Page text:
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PROP. XV. PROB.
To inscribe an equilateral and equiangular hexagon in a given circle. *
Let ABCDEF be the given circle; it is required to inscribe an equilateral and equiangular hexagon in' it.
Find the centre G of the circle ABCDEF, and draw the diameter AGD; and from D as a centre, at the distance DG, describe the circle EGCH, join EG, CG, and produce them to the points B, F; and join AB, BC, CD, DE, EF, FA : the hexagon ABCDEF, is equilateral and equiangular.
Because G is the centre of the circle ABCDEF, GE is equal to GD: and because D is the centre of the circle EGCH, DÈ is equal to DG; wherefore GE is equal to ED, and the triangle EGD is equilateral; and therefore its three angles EGD, GDE, DEG are equal to one another, because the angles at the base of an isosceles triangle are equal (5. 1.); and the three angles of a triangle are equal (32. 1.) to two right angles ; therefore the angle EĞD is the third part of two right angles : in the same manner it may be demonstrated, that the angle
A DGC is also the third part of two right angles : and because the straight line
F GC makes with EB the adjacent angles
B В EGC, CGB equal (13. 1.) to two right angles; the remaining angle CGB is the third part of two right angles ; there
E fore the angles EDG, DGC, CGB are equal to one another : and to these are equal (15. 1.) the vertical opposite angles BGA, AGF, FGE: therefore the
D six angles EGD, DGC, CGB, BGA, AGF, FGE are equal to one another : but equal angles stand upon equal (26.
H 3.) circumferences; therefore the six circumferences AB, BC, CD, DE, EF, FA are equal to one another : and equal circumferences are subtended by equal (29. 3.) straight lines; therefore the six straight lines are equal to one another, and the hexagon ABCDEF is equilateral. It is also equiangular ; for, since the circumference AE is equal to ED, to each of these add the circumference ABCD: therefore the whole circumference FABCD shall be equal to the whole EDCBA: and the angle FED stands upon the cir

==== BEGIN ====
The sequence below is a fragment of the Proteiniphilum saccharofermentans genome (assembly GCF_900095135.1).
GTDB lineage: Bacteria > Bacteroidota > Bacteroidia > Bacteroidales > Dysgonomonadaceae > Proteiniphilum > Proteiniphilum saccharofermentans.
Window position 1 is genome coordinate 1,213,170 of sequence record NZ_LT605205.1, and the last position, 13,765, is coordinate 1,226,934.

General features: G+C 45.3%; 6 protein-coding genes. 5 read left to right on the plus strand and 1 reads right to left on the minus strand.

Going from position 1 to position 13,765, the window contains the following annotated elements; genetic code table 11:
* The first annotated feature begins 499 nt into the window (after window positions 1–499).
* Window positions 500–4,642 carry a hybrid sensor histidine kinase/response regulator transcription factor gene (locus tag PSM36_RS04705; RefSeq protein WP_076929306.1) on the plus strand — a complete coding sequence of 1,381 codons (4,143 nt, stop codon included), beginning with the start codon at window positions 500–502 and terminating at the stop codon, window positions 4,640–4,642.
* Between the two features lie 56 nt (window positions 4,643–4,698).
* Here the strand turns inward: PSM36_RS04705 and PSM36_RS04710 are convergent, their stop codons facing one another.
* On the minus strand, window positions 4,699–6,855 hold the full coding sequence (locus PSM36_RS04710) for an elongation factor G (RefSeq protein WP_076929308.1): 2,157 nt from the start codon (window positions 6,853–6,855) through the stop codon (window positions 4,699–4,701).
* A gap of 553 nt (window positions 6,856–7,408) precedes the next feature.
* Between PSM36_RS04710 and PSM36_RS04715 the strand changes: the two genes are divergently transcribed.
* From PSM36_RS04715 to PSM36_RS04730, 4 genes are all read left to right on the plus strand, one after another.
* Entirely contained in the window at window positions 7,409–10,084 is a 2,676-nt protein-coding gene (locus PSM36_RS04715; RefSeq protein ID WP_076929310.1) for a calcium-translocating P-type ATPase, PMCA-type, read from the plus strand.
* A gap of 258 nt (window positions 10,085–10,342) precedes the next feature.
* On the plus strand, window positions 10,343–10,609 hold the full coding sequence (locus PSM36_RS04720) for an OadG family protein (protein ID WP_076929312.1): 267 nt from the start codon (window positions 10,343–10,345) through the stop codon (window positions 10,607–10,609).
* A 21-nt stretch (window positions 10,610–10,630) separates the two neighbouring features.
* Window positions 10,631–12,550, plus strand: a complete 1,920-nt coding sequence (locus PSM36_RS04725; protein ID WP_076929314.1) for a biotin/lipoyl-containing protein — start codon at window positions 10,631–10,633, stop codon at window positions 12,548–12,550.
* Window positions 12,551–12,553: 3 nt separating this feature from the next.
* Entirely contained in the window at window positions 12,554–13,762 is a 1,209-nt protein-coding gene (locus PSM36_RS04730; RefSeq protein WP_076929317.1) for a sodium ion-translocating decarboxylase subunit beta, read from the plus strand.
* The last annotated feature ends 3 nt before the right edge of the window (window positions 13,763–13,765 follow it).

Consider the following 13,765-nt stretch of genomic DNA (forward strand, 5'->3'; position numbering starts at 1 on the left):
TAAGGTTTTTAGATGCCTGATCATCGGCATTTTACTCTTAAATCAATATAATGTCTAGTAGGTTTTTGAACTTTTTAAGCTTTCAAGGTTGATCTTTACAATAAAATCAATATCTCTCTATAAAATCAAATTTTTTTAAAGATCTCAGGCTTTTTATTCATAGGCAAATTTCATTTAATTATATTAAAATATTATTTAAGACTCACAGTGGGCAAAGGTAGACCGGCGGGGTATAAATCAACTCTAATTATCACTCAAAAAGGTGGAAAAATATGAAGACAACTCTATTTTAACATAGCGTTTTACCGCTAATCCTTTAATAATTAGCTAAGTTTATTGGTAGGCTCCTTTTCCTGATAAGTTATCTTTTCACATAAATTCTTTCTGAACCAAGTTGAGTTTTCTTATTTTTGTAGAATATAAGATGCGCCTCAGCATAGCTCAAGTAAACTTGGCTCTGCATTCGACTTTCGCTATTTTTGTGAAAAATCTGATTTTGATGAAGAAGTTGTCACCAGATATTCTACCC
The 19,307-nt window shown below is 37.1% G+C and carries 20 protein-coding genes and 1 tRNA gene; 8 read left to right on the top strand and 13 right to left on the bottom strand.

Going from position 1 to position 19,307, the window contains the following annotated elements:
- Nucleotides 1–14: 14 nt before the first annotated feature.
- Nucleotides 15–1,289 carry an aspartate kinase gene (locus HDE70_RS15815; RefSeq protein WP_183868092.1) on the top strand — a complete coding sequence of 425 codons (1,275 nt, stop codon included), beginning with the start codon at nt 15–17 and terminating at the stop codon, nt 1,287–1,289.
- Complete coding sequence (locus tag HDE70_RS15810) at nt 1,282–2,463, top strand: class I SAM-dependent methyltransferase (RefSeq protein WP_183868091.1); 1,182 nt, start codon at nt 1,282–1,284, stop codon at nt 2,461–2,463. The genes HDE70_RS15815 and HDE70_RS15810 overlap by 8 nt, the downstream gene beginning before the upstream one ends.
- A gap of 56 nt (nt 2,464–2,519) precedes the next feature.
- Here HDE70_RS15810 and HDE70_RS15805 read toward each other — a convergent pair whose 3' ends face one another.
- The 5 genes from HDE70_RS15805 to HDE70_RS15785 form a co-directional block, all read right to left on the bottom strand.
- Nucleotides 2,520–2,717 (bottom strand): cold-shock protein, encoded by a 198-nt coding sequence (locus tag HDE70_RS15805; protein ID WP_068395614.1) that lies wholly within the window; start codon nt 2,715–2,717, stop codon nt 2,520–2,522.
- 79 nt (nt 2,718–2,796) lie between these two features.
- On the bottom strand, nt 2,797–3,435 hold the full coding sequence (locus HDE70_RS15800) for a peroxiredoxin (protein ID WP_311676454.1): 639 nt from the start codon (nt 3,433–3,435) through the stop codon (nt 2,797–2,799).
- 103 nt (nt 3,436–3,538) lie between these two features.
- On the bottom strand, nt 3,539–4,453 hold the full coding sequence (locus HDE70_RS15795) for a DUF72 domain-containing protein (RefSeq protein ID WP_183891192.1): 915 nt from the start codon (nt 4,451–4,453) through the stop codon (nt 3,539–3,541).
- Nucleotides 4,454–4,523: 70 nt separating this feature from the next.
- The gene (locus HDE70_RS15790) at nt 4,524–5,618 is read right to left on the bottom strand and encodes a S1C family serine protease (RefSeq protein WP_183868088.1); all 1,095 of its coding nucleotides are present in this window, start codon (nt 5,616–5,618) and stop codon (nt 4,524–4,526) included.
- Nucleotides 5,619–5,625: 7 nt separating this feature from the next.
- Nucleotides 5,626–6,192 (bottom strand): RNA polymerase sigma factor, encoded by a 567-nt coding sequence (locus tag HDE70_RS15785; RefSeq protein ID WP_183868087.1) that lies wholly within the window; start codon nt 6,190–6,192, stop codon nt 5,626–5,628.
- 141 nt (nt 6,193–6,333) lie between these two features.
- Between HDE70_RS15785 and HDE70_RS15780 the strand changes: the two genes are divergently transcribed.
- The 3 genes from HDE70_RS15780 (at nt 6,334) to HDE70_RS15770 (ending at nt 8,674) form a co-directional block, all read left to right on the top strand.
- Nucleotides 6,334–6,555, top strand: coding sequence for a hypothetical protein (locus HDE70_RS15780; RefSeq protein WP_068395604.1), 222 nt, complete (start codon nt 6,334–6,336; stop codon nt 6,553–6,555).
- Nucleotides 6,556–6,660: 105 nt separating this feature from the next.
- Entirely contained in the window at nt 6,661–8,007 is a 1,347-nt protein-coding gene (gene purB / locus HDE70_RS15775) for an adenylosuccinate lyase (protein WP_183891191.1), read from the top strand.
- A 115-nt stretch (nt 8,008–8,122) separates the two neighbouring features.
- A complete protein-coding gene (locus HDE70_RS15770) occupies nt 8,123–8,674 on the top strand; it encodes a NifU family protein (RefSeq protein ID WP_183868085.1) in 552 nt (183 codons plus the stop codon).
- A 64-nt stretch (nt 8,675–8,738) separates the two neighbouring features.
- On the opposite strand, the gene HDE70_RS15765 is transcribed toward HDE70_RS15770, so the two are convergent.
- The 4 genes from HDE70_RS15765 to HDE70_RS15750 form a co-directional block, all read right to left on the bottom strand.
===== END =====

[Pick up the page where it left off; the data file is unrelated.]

* See Note.
cumference FABCD, and the angle AFE upon EDCBA ; therefore the angle AFE is equal to FED; in the same manner it may be demonstrated that the other angles of the hexagon ABCDEF are each of them equal to the angle AFE or FED; therefore the hexagon is equiangular; and it is equilateral, as was shown ; and it is inscribed in the given circle ABCDEF. Which was to be done.
Cor. From this it is manifest, that the side of the hexagon is equal to the straight line from the centre, that is, to the semidiameter of the circle.
And if through the points A, B, C, D, E, F there be drawn straight lines touching the circle, an equilateral and equiangular hexagon shall be described about it, which may be demonstrated from what has been said of the pentagon; and likewise a circle may be inscribed in a given equilateral and equiangular hexagon, and circumscribed about it, by a method like to that used for the pentagon.
PROP. XVI. PROB. To inscribe an equilateral and equiangular quindecagon in a given circle. *
Let ABCD be the given circle ; it is required to inscribe an equilateral and equiangular quindecagon in the circle ABCD.